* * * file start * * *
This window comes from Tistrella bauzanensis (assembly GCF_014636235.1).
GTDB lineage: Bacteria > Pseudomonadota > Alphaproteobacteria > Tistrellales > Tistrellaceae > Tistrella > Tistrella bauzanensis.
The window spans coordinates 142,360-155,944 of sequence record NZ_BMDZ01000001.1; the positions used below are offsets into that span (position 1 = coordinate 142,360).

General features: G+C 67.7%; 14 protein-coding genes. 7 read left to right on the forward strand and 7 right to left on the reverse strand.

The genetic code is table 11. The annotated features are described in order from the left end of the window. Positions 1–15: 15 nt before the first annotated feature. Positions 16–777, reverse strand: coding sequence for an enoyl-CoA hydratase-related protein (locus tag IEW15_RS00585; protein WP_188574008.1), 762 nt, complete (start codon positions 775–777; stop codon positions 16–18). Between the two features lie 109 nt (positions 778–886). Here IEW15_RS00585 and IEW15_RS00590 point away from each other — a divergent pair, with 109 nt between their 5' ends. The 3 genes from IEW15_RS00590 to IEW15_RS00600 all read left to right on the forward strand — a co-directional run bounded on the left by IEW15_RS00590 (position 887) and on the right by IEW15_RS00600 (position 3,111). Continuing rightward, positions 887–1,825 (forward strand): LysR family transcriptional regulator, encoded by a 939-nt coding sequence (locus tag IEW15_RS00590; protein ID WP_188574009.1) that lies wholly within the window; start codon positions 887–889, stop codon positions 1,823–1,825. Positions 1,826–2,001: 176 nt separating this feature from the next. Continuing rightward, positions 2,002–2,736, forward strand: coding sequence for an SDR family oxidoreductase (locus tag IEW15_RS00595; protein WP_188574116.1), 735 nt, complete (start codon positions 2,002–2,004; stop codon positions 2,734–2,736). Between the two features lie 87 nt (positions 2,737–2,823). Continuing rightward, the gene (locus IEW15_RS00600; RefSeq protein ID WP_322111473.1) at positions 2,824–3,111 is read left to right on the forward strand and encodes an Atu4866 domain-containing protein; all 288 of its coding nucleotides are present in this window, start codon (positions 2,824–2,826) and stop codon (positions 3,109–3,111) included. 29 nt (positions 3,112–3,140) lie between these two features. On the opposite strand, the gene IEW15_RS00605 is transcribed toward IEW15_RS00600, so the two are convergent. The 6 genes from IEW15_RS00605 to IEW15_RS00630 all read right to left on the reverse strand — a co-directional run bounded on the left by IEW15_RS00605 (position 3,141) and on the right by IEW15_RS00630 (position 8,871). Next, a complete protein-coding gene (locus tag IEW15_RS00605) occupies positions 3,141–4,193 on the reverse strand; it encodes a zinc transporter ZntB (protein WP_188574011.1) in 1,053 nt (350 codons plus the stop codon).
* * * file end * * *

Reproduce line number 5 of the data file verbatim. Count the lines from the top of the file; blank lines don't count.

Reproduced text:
The genetic code is table 11. The annotated features are described in order from the left end of the window. Positions 1–15: 15 nt before the first annotated feature. Positions 16–777, reverse strand: coding sequence for an enoyl-CoA hydratase-related protein (locus tag IEW15_RS00585; protein WP_188574008.1), 762 nt, complete (start codon positions 775–777; stop codon positions 16–18). Between the two features lie 109 nt (positions 778–886). Here IEW15_RS00585 and IEW15_RS00590 point away from each other — a divergent pair, with 109 nt between their 5' ends. The 3 genes from IEW15_RS00590 to IEW15_RS00600 all read left to right on the forward strand — a co-directional run bounded on the left by IEW15_RS00590 (position 887) and on the right by IEW15_RS00600 (position 3,111). Continuing rightward, positions 887–1,825 (forward strand): LysR family transcriptional regulator, encoded by a 939-nt coding sequence (locus tag IEW15_RS00590; protein ID WP_188574009.1) that lies wholly within the window; start codon positions 887–889, stop codon positions 1,823–1,825. Positions 1,826–2,001: 176 nt separating this feature from the next. Continuing rightward, positions 2,002–2,736, forward strand: coding sequence for an SDR family oxidoreductase (locus tag IEW15_RS00595; protein WP_188574116.1), 735 nt, complete (start codon positions 2,002–2,004; stop codon positions 2,734–2,736). Between the two features lie 87 nt (positions 2,737–2,823). Continuing rightward, the gene (locus IEW15_RS00600; RefSeq protein ID WP_322111473.1) at positions 2,824–3,111 is read left to right on the forward strand and encodes an Atu4866 domain-containing protein; all 288 of its coding nucleotides are present in this window, start codon (positions 2,824–2,826) and stop codon (positions 3,109–3,111) included. 29 nt (positions 3,112–3,140) lie between these two features. On the opposite strand, the gene IEW15_RS00605 is transcribed toward IEW15_RS00600, so the two are convergent. The 6 genes from IEW15_RS00605 to IEW15_RS00630 all read right to left on the reverse strand — a co-directional run bounded on the left by IEW15_RS00605 (position 3,141) and on the right by IEW15_RS00630 (position 8,871). Next, a complete protein-coding gene (locus tag IEW15_RS00605) occupies positions 3,141–4,193 on the reverse strand; it encodes a zinc transporter ZntB (protein WP_188574011.1) in 1,053 nt (350 codons plus the stop codon).